Another Government, another enquiry: this one into the allegations that the UK’s security services knew about the “extraordinary rendition” of terror suspects, and in some cases colluded in their torture.
So will this be a public enquiry? Well, not really: some of its sessions will be public, but how many, we don’t get to know. It will be led by a judge, and report by the end of the year, which means that anything not discovered in a period of less than six months doesn’t get in.
And what of those security services? Are they being made accountable by the process, or is the Government moving to appease them by limiting the enquiry’s timescale and scope? Liberty’s Shami Chakrabati has put it rather well: “this announcement leaves room for fears that government is bending towards the security establishment”.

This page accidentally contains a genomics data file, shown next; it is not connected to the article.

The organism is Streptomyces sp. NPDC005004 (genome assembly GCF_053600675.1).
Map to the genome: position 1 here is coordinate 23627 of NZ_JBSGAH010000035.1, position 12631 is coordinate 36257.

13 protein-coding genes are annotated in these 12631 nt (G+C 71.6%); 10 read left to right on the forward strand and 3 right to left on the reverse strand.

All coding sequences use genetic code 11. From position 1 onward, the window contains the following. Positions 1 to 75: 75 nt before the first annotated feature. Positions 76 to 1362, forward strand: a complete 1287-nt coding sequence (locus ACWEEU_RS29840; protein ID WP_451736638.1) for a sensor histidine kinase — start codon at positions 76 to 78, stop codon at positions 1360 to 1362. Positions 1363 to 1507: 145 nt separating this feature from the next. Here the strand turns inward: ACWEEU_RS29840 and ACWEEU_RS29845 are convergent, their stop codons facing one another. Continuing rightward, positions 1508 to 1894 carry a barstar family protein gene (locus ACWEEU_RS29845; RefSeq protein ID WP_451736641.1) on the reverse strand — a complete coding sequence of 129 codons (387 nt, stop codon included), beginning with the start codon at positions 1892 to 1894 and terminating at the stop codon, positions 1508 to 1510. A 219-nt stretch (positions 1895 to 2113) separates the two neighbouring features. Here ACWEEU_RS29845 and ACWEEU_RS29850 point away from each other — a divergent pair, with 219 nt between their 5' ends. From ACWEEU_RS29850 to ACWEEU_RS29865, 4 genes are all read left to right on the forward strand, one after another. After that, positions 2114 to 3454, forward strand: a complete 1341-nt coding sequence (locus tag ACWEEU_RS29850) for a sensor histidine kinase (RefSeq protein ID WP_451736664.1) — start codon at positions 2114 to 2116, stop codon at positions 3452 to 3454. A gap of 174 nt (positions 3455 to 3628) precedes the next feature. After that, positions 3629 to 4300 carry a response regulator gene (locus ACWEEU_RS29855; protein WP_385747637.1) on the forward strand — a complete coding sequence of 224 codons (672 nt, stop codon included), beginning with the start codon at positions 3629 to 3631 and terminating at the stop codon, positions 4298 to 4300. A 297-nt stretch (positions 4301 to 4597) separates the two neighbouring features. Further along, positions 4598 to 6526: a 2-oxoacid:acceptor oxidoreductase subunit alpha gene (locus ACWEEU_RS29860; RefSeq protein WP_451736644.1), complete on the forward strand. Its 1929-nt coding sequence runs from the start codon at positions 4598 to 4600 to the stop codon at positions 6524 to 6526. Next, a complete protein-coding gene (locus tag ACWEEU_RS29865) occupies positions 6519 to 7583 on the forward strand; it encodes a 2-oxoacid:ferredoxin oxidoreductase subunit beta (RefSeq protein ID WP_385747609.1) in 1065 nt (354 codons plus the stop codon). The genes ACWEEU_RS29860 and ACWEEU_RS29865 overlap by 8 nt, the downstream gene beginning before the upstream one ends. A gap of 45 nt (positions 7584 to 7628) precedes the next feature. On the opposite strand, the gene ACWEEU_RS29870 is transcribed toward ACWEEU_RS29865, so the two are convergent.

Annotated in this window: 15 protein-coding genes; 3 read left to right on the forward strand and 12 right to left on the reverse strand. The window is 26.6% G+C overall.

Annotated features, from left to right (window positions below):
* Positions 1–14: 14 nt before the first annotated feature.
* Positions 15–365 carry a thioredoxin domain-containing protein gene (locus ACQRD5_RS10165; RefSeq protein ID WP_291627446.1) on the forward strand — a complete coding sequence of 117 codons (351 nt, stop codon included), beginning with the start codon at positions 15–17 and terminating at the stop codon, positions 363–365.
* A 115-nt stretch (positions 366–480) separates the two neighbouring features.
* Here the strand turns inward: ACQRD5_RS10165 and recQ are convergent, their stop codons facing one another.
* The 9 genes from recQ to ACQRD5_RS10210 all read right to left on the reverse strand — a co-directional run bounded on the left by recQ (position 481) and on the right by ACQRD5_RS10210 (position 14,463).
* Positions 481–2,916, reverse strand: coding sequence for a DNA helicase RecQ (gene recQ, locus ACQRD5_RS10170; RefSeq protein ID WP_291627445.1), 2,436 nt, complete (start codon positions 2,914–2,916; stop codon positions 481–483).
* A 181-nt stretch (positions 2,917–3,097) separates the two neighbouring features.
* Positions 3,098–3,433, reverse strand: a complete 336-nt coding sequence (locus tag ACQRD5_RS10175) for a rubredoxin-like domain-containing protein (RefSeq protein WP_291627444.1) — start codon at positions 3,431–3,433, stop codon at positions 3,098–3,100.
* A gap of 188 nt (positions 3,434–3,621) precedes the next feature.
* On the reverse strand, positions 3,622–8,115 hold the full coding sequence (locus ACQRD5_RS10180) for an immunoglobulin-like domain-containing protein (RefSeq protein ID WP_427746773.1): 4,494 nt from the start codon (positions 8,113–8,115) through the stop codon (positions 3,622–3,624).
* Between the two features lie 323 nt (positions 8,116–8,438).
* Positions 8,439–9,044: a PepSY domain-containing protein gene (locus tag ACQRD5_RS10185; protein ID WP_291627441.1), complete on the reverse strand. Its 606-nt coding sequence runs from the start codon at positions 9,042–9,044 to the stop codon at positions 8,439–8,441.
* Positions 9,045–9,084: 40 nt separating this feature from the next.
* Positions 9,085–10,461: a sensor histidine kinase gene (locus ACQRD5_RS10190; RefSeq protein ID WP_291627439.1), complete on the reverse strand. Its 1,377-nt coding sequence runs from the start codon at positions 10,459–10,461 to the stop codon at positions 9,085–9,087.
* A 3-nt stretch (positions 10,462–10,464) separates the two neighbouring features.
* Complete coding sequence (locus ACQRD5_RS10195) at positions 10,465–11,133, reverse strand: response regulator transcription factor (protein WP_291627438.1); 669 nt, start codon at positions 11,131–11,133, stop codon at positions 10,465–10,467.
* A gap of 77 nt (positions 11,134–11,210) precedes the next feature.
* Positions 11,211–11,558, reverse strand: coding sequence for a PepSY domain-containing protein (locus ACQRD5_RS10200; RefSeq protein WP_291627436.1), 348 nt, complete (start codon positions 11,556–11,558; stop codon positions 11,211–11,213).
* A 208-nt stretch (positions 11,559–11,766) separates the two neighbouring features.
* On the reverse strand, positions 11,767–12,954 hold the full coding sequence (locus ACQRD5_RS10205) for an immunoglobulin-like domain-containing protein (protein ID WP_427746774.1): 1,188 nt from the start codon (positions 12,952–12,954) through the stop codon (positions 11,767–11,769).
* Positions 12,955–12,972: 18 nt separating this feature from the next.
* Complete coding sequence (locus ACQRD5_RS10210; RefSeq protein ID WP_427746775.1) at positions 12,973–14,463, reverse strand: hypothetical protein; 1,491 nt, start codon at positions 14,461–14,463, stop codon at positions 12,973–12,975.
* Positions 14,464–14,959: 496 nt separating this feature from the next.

Moreover, there will be no disclosure of evidence, and nobody will get guilty as a result. But there will be opportunities to dump the whole business on Tone. Business as usual in the world of party politics.
No change there, then.